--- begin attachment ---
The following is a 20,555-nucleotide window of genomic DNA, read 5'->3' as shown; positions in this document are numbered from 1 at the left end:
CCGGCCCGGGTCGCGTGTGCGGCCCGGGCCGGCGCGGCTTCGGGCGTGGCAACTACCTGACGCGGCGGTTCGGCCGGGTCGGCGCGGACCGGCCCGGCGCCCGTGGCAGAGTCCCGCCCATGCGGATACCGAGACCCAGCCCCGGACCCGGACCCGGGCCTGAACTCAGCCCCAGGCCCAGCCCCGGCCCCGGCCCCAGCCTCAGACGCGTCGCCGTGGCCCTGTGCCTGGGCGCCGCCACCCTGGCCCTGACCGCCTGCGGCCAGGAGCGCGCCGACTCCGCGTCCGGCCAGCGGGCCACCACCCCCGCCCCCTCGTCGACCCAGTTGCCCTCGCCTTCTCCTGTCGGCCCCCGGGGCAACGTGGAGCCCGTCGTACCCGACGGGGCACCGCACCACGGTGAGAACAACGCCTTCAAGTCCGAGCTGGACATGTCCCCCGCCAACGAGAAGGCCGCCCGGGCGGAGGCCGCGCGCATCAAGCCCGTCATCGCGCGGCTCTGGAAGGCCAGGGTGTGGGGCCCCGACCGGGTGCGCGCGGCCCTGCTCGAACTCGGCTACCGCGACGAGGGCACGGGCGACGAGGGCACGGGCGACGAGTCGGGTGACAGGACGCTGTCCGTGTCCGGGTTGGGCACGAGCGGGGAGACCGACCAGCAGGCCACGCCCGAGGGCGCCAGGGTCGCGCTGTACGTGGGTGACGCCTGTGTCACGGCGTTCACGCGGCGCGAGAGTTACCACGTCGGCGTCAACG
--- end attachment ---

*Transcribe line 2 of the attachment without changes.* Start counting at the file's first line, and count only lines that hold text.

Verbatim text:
CCGGCCCGGGTCGCGTGTGCGGCCCGGGCCGGCGCGGCTTCGGGCGTGGCAACTACCTGACGCGGCGGTTCGGCCGGGTCGGCGCGGACCGGCCCGGCGCCCGTGGCAGAGTCCCGCCCATGCGGATACCGAGACCCAGCCCCGGACCCGGACCCGGGCCTGAACTCAGCCCCAGGCCCAGCCCCGGCCCCGGCCCCAGCCTCAGACGCGTCGCCGTGGCCCTGTGCCTGGGCGCCGCCACCCTGGCCCTGACCGCCTGCGGCCAGGAGCGCGCCGACTCCGCGTCCGGCCAGCGGGCCACCACCCCCGCCCCCTCGTCGACCCAGTTGCCCTCGCCTTCTCCTGTCGGCCCCCGGGGCAACGTGGAGCCCGTCGTACCCGACGGGGCACCGCACCACGGTGAGAACAACGCCTTCAAGTCCGAGCTGGACATGTCCCCCGCCAACGAGAAGGCCGCCCGGGCGGAGGCCGCGCGCATCAAGCCCGTCATCGCGCGGCTCTGGAAGGCCAGGGTGTGGGGCCCCGACCGGGTGCGCGCGGCCCTGCTCGAACTCGGCTACCGCGACGAGGGCACGGGCGACGAGGGCACGGGCGACGAGTCGGGTGACAGGACGCTGTCCGTGTCCGGGTTGGGCACGAGCGGGGAGACCGACCAGCAGGCCACGCCCGAGGGCGCCAGGGTCGCGCTGTACGTGGGTGACGCCTGTGTCACGGCGTTCACGCGGCGCGAGAGTTACCACGTCGGCGTCAACG